Friday, February 17, 2012

Developing a Disruptive Mindset

The rebel secretly quite wants the world and the system to remain as it is.  Its permanence, after all, is the guarantee of his continuing ability to "rebel."  The revolutionary, in contrast, really wishes to overthrow and replace existing conditions.
-Christopher Hitchens, via Jean-Paul Sarte

Before you can be Disruptive, you must embrace a Disruptive mindset.  This is one of those things that takes concerted effort and time.  It also is not a widespread trait in general society.   Yet even the most iconoclast of us can think in this manner if we truly want to.

My own journey began senior year of college.  Before this, I was your standard strait-laced Midwestern kid.  I grew up with a conservative, established religion. I never rebelled against my parents.  I always did what I was told.  I supported the establishment and felt uncomfortable around "rebels" and unorthodox thinkers.  I never smoked anything, didn't drink until I was 21.  These things served me well.  But I was missing something fundamental about the world.

Two things started this Disruptive transformation in 2003: I met a girl who showed me new opportunities, and met a mentor who introduced me to the habit of challenging established orthodoxy.  In the former case, fundamental questions I had never considered reared their head.  In the latter, I was exposed to leaders that shaped our world, but only because they willingly challenged the incumbent powers -- often at great professional risk -- and because they believed they were right.  One person with a right opinion outvotes a majority.

Nine years later, Disruptive Thinkers was born over a beer as a buddy and I complained about the outdated military pension model.  I'm the last person any of my high school peers would have expected to be a Disruptive personality.  Yet now, it's pretty much all I think about.

Here's what I've learned along the way:

1.  Never Stop Questioning Core Beliefs.

Simply stated, and to once again quote Hitchens: "In order to be a 'radical,' one must be open to the possibility that one's own core assumptions are misconceived."  This is the most important element about being Disruptive.

This does not mean that your assumptions are in fact misconceived, only an acknowledgement that they may be.  In doing so, you can begin the process of learning, and potentially discovering something revolutionary.  You may find you need to alter your outlook as new facts emerge.  You may also find your beliefs are true -- and more strongly held.  In either case, as Frank Herbert notes, "Knowing is a barrier that prevents learning."

Those who knew monarchies were Divine couldn't fathom democracy.  The French along the Maginot Line who knew the Germans would resort to trench warfare just prior to World War II never imagined Blitzkreig.  Americans who knew that housing prices would never fall failed to learn from past bubbles.  Those who know that blind allegiance to a Party will give them success miss the joy and opportunities of being a free thinker.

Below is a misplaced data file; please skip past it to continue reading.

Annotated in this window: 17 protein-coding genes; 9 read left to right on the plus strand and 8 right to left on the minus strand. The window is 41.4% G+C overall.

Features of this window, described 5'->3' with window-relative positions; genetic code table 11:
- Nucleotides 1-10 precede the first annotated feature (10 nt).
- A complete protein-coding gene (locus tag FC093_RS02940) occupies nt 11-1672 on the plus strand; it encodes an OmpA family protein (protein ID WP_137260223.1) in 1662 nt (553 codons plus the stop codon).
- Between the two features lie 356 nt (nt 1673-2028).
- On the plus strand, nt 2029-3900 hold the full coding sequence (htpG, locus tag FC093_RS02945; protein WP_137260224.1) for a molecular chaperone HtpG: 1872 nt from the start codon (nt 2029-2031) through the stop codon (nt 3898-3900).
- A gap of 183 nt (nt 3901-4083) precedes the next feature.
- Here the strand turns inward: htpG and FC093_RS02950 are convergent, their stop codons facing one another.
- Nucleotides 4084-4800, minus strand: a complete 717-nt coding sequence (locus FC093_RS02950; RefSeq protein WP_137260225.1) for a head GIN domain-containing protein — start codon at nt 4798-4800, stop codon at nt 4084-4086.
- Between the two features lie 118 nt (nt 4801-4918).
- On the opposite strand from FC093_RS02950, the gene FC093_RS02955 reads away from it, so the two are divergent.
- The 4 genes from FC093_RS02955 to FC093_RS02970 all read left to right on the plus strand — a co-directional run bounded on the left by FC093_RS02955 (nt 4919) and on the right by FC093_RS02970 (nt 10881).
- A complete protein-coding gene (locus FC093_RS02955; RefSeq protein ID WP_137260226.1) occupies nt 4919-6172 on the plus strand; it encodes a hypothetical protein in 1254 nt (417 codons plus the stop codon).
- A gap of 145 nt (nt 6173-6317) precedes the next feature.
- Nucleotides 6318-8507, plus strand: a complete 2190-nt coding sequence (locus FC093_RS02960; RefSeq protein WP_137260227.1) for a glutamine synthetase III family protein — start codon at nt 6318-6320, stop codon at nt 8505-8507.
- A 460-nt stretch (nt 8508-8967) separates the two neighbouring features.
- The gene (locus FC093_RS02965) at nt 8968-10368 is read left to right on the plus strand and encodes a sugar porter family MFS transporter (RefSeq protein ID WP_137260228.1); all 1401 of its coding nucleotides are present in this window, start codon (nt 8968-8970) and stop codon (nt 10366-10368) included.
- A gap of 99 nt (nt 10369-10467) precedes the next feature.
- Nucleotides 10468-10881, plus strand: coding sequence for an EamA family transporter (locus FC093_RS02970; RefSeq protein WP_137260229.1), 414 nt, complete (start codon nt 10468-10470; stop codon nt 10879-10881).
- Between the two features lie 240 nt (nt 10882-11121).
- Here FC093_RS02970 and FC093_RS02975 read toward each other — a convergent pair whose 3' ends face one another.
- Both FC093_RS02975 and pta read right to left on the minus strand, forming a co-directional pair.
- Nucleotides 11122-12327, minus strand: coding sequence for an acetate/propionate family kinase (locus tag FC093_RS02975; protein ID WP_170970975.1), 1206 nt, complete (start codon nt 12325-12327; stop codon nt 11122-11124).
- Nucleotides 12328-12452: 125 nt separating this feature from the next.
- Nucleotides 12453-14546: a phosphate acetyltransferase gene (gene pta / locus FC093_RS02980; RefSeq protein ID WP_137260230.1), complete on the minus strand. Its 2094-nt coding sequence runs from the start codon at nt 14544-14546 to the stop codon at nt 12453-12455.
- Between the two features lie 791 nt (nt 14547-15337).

Learning opens us up to people and philosophies we had never considered before.  It leads us to question why anti-immigration and pro-life policies must be inextricably linked, or why being pro-union means a person must also be against voter-ID laws.

To learn best, however, we must embrace the next element as well:

2.  Be Extremely Well Read -- Especially of Those You Disagree With

If you are a conservative, Paul Krugman should be on your daily reading list.  If a liberal, Charles Krauthammer.  If you are a Christian, you should read Brian Greene on Cosmology.  If an aethiest, Lewis' Mere Christianity.  If a Socialist, Milton Friedman's Free to Choose.  If a Capitalist, The Communist Manifesto.

The crazy thing about this is that there will be moments, if you are truly objective, when you find yourself nodding in agreement with the opposition.  I am a professing Christian, yet Hitchen's diatribe against religion in "Letters to a Young Contrarian" hit home.  This is where we grow in our beliefs, and even adapt them to new understandings of the world.  It also allows us to defend them more adeptly when they come under attack.

The more we read, and the more diverse the opinions, the better we become at discerning logical arguments from specious ones.  Furthermore, if you want to really be Disruptive, read about subjects well beyond your expertise.  Communications majors should probably learn a bit about physics.  Engineers about behavioral psychology.  You'll soon pick up patterns and cross-over applications you never imagined  You may even find yourself questioning assumptions you never thought possible. 

3.  Never Miss an Opportunity to Travel Outside Your Home Country

When I was first assigned to the West Coast, I was devastated for a number of reasons -- not least of which was that my deployments would be to Asia and not Europe.  But after seeing Japan, South Korea, Hong Kong, Singapore, Guam, Dubai, Bahrain, Thailand and Malaysia, I was hooked.

Sure, there are differences in cultures and religious traditions.  But many things remain the same.  Muslim, Jewish, Christian or Hindu, all people want what's best for their kids.  They walk them to the park, gather for family picnics, want good schooling and opportunity.  Men everywhere like fighter planes.